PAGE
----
“Heating Things Up”6.5.2: Evaluate Precision and Usefulness of data based on measurements taken. By Emily Weil 10/07/09 Content from:
Definitions Precision- accuracy; exactness. Heat- added or external energy that causes a rise in temperature. Energy- source of power; ability to act, cause an effect, etc. Hypothesis-A tentative explanation for an observation, phenomenon, or scientific problem that can be tested by further investigation. Experiment- research; investigation (try different ideas to test a hypothesis). Procedure- following a particular series of steps; a process. Degree(s)- unit of measure of temperature (Celsius). Taken from Dictionary.com and the Indiana State Science Standards
Why are precise measurements important? Sometimes estimation is a good idea, but is that true in every case? Consider the following: Maria is running a temperature of 100.6 Degrees. The normal human body temperature is 98.6 Degrees. Many would look at this and say that her temperature is not that far off. However, a temperature of 100 is considered a fever and severe. The human body’s temperature does vary slightly, but at most only 1 Degree. Would rounding be a good idea? 101 is basically 100 isn’t it?
The Experiment Okay, here’s the breakdown of the experiment: We are using the idea of precise measuring and its importance with temperature. The sun produces heat, correct? Objects absorb the heat from the sun’s light. Do all objects absorb the same amount of heat at the same rate? *Does color play a part in this? Does it make a difference?
Gather the required materials 3 or more cans that are exactly the same. (soup cans work well) Black, White, and any other color paint you desire to test. Paintbrushes Lamp with a 60 watt light bulb Ruler, or other measuring device Thermometer Measuring Cup/Beaker Water
How Should You Begin? What will your procedure be? How will you make sure you do each can the same way? Here’s an example! (Be precise! Make sure you know every measurement possible!)
Paint the cans Paint one can white, one can black, and if you decide to test any other colors, then paint another can that color. Leave one can without paint!!! *To be precise, make sure each can is identical (before it’s painted)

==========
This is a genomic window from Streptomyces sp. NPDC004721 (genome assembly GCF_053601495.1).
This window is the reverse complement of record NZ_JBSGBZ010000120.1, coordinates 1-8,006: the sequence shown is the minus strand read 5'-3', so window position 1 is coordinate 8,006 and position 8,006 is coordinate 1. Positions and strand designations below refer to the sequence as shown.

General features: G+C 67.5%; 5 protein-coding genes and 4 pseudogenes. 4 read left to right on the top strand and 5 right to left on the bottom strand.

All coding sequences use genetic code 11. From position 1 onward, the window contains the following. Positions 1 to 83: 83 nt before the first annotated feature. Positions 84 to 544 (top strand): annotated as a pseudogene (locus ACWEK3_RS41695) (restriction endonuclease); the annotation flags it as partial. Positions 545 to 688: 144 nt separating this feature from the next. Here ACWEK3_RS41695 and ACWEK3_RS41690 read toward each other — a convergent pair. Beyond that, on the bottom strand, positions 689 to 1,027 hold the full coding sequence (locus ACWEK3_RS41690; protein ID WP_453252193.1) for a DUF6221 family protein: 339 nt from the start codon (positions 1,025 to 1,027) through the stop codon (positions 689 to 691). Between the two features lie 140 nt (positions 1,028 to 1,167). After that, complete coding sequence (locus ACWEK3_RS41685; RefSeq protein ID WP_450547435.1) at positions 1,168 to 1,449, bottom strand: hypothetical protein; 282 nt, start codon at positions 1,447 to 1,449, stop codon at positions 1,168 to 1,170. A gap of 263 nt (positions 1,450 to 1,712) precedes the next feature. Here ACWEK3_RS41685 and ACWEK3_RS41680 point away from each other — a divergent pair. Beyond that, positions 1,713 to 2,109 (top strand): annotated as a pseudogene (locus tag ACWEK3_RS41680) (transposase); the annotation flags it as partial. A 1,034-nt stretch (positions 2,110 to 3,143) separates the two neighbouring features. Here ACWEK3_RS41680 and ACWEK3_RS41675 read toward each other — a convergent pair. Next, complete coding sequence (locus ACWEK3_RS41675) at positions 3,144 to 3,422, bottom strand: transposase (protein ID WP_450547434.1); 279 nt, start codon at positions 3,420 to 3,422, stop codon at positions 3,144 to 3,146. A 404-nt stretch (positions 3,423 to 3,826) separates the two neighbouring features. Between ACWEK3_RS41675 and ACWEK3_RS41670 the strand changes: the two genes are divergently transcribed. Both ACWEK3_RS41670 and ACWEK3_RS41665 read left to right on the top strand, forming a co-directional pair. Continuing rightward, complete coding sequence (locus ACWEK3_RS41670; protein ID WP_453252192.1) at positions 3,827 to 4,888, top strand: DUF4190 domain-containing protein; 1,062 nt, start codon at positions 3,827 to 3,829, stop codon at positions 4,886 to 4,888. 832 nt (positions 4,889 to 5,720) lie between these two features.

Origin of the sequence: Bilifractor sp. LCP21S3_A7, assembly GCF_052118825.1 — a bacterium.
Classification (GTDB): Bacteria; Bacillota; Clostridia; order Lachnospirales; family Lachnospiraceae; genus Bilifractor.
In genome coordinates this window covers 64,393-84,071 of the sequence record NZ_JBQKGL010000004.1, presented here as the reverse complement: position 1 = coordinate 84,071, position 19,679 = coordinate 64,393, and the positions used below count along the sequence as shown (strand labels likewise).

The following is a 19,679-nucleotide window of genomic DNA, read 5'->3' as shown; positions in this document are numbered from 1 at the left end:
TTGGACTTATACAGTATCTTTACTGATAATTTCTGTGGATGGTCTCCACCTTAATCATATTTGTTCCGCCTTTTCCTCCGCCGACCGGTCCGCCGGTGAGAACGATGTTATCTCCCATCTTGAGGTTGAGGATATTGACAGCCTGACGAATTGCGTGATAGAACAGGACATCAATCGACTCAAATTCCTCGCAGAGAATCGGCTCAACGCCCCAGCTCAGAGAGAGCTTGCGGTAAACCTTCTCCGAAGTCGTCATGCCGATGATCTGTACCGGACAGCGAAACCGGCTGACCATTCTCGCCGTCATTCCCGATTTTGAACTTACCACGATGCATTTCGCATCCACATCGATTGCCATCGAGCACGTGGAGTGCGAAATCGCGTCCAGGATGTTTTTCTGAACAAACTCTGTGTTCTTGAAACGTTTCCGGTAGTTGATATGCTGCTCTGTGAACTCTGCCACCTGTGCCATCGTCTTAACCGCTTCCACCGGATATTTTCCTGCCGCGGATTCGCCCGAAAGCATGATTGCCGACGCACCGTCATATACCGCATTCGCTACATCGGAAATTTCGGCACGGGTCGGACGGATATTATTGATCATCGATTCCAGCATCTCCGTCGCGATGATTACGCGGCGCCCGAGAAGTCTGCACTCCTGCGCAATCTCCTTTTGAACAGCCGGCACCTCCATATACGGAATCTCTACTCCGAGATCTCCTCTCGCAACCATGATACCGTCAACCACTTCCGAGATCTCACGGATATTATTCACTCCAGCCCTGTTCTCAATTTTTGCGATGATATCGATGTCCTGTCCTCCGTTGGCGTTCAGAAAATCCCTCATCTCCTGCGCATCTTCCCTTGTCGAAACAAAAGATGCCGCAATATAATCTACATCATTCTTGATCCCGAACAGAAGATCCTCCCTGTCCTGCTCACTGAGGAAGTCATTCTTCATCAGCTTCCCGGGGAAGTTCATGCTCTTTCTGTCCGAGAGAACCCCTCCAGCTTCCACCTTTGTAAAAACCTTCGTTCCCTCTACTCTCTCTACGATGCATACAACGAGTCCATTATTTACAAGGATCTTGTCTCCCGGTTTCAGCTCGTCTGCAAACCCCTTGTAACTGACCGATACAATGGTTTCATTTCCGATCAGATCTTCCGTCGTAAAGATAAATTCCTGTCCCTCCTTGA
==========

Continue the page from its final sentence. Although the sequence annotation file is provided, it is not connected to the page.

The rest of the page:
Next Step If you test each can at the same time (best idea), make sure you do each the same way: Measure out equal amounts of water for each Take the temperature of the water in each before you turn on the light. Measure how far away you put the lamp so that you can put it an equal distance from each can. Make sure you don’t lose track of time! (Redo the whole thing if you forget because you want your data to be EXACT!!!!
How will you record your data? Design a clear and concise way to record your data (keeping in mind that you need to experiment the same way each time) Will you include a picture, or drawing? What will you measure and how often?
For an example Black Line Master on a way to record your data, go to:http://www.indianastandards.org/files/sci/sci_6_5_2.pdf.
What were your results? Record your results (Keeping them as precise and accurate as possible: DON’T ESTIMATE!) What did you find? Which color can absorbed the most heat? How could you tell? What did the temperature tell you? Think About It!
Findings Okay, here’s some explanation for what you should have found. The water inside of, or touching, the black can should have shown more of an increase in temperature over time. Why? Black absorbs all colors of light, and thus heat. White reflects all colors of light, so it does not absorb that energy and does not cause the water inside of the can to increase in temperature.
Apply What You Know! Okay, so now you’ve discovered that different colors absorb light and heat at different rates. (Black being the best at absorbing the sun’s heat) How can you use this idea? Have you ever heard of solar power? Well, some people have made devices called solar powered pizza box ovens. Do you think that knowing what absorbs heat quickly would help with that experiment? Design a pizza-oven (solar-powered) using what you’ve discovered in this experiment!